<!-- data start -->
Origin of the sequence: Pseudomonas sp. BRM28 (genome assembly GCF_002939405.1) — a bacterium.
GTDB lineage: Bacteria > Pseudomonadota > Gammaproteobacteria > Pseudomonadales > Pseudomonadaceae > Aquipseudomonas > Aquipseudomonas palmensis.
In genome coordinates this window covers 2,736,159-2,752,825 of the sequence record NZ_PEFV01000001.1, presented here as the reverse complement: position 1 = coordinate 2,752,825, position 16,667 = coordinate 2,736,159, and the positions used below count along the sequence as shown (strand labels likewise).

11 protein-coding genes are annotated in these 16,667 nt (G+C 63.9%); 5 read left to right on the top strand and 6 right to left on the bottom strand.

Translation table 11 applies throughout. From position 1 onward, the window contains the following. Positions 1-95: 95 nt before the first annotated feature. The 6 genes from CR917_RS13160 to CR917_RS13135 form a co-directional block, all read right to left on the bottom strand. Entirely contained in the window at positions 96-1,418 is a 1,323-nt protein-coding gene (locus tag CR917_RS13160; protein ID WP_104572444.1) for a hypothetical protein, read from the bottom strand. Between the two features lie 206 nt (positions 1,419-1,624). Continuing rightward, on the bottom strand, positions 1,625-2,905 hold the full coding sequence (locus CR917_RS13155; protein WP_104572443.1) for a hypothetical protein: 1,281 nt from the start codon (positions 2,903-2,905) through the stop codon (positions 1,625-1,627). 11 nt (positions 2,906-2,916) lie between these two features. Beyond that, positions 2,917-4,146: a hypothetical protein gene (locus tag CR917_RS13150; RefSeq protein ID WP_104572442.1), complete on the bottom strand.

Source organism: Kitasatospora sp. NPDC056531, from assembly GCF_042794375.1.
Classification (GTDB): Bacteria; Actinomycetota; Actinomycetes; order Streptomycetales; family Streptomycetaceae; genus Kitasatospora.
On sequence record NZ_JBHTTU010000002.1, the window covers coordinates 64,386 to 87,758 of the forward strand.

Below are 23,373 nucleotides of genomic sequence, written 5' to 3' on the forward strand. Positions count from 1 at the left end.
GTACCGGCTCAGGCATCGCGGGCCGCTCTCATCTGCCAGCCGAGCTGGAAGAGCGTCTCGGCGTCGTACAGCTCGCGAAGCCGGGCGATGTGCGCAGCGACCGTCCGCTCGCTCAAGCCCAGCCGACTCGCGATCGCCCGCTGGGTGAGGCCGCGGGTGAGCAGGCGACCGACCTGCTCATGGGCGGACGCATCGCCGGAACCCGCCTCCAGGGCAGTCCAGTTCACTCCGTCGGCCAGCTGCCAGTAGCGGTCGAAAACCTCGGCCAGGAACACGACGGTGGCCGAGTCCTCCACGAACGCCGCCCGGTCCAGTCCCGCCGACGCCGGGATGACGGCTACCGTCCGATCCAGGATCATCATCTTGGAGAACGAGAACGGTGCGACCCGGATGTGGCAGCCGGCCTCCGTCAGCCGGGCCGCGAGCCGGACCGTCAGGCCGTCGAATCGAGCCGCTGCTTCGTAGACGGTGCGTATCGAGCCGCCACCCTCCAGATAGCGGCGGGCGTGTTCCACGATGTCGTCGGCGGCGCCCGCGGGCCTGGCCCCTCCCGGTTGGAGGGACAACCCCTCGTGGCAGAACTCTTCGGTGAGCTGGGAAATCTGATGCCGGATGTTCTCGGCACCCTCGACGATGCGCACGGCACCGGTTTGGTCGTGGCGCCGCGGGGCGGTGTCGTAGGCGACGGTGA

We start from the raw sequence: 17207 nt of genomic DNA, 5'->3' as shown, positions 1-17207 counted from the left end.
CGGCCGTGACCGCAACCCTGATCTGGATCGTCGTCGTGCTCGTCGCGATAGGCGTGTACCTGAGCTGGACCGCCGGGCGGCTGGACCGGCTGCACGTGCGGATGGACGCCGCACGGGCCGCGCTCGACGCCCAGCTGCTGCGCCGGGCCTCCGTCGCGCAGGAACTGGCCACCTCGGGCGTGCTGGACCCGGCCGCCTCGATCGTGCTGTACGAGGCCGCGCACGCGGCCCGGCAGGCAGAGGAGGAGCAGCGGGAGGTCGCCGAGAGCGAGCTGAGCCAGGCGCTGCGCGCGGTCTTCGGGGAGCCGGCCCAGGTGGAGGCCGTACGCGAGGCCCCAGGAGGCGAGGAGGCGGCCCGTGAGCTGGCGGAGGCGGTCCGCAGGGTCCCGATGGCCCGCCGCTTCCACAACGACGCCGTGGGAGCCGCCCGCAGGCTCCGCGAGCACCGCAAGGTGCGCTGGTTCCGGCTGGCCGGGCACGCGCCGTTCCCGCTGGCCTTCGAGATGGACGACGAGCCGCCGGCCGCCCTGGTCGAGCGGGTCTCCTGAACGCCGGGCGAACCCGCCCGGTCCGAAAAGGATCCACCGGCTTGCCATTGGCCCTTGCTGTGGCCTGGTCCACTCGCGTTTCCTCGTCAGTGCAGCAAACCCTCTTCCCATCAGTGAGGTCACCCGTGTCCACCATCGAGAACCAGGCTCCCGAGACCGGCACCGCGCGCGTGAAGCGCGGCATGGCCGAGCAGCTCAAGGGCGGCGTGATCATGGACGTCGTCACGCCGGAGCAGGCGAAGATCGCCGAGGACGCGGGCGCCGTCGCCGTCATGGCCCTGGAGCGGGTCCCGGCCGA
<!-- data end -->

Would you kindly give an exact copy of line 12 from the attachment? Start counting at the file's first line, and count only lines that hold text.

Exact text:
CGGCCGTGACCGCAACCCTGATCTGGATCGTCGTCGTGCTCGTCGCGATAGGCGTGTACCTGAGCTGGACCGCCGGGCGGCTGGACCGGCTGCACGTGCGGATGGACGCCGCACGGGCCGCGCTCGACGCCCAGCTGCTGCGCCGGGCCTCCGTCGCGCAGGAACTGGCCACCTCGGGCGTGCTGGACCCGGCCGCCTCGATCGTGCTGTACGAGGCCGCGCACGCGGCCCGGCAGGCAGAGGAGGAGCAGCGGGAGGTCGCCGAGAGCGAGCTGAGCCAGGCGCTGCGCGCGGTCTTCGGGGAGCCGGCCCAGGTGGAGGCCGTACGCGAGGCCCCAGGAGGCGAGGAGGCGGCCCGTGAGCTGGCGGAGGCGGTCCGCAGGGTCCCGATGGCCCGCCGCTTCCACAACGACGCCGTGGGAGCCGCCCGCAGGCTCCGCGAGCACCGCAAGGTGCGCTGGTTCCGGCTGGCCGGGCACGCGCCGTTCCCGCTGGCCTTCGAGATGGACGACGAGCCGCCGGCCGCCCTGGTCGAGCGGGTCTCCTGAACGCCGGGCGAACCCGCCCGGTCCGAAAAGGATCCACCGGCTTGCCATTGGCCCTTGCTGTGGCCTGGTCCACTCGCGTTTCCTCGTCAGTGCAGCAAACCCTCTTCCCATCAGTGAGGTCACCCGTGTCCACCATCGAGAACCAGGCTCCCGAGACCGGCACCGCGCGCGTGAAGCGCGGCATGGCCGAGCAGCTCAAGGGCGGCGTGATCATGGACGTCGTCACGCCGGAGCAGGCGAAGATCGCCGAGGACGCGGGCGCCGTCGCCGTCATGGCCCTGGAGCGGGTCCCGGCCGA